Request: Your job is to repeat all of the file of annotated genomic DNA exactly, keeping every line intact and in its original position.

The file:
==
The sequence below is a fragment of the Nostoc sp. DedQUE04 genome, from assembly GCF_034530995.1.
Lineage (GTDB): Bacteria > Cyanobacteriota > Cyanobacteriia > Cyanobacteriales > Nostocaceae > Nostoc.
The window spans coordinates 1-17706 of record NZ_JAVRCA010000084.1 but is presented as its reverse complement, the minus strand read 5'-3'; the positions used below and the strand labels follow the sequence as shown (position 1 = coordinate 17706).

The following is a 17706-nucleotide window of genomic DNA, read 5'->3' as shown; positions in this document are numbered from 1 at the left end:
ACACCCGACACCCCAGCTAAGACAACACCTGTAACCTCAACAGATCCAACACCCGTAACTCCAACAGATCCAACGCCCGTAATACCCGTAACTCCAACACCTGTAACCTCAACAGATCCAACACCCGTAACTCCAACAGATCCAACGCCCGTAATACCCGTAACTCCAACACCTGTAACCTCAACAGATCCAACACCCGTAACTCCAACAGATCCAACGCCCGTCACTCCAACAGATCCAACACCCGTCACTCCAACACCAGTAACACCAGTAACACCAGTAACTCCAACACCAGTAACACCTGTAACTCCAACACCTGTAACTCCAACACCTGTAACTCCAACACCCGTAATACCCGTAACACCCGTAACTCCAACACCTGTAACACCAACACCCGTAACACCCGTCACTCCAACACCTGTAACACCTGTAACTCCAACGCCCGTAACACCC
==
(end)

The sequence below is a fragment of the Nostoc sp. DedQUE04 genome, from assembly GCF_034530995.1.
Lineage (GTDB): Bacteria > Cyanobacteriota > Cyanobacteriia > Cyanobacteriales > Nostocaceae > Nostoc.
The window spans coordinates 1-17706 of record NZ_JAVRCA010000084.1 but is presented as its reverse complement, the minus strand read 5'-3'; the positions used below and the strand labels follow the sequence as shown (position 1 = coordinate 17706).

The following is a 17706-nucleotide window of genomic DNA, read 5'->3' as shown; positions in this document are numbered from 1 at the left end:
ACACCCGACACCCCAGCTAAGACAACACCTGTAACCTCAACAGATCCAACACCCGTAACTCCAACAGATCCAACGCCCGTAATACCCGTAACTCCAACACCTGTAACCTCAACAGATCCAACACCCGTAACTCCAACAGATCCAACGCCCGTAATACCCGTAACTCCAACACCTGTAACCTCAACAGATCCAACACCCGTAACTCCAACAGATCCAACGCCCGTCACTCCAACAGATCCAACACCCGTCACTCCAACACCAGTAACACCAGTAACACCAGTAACTCCAACACCAGTAACACCTGTAACTCCAACACCTGTAACTCCAACACCTGTAACTCCAACACCCGTAATACCCGTAACACCCGTAACTCCAACACCTGTAACACCAACACCCGTAACACCCGTCACTCCAACACCTGTAACACCTGTAACTCCAACGCCCGTAACACCC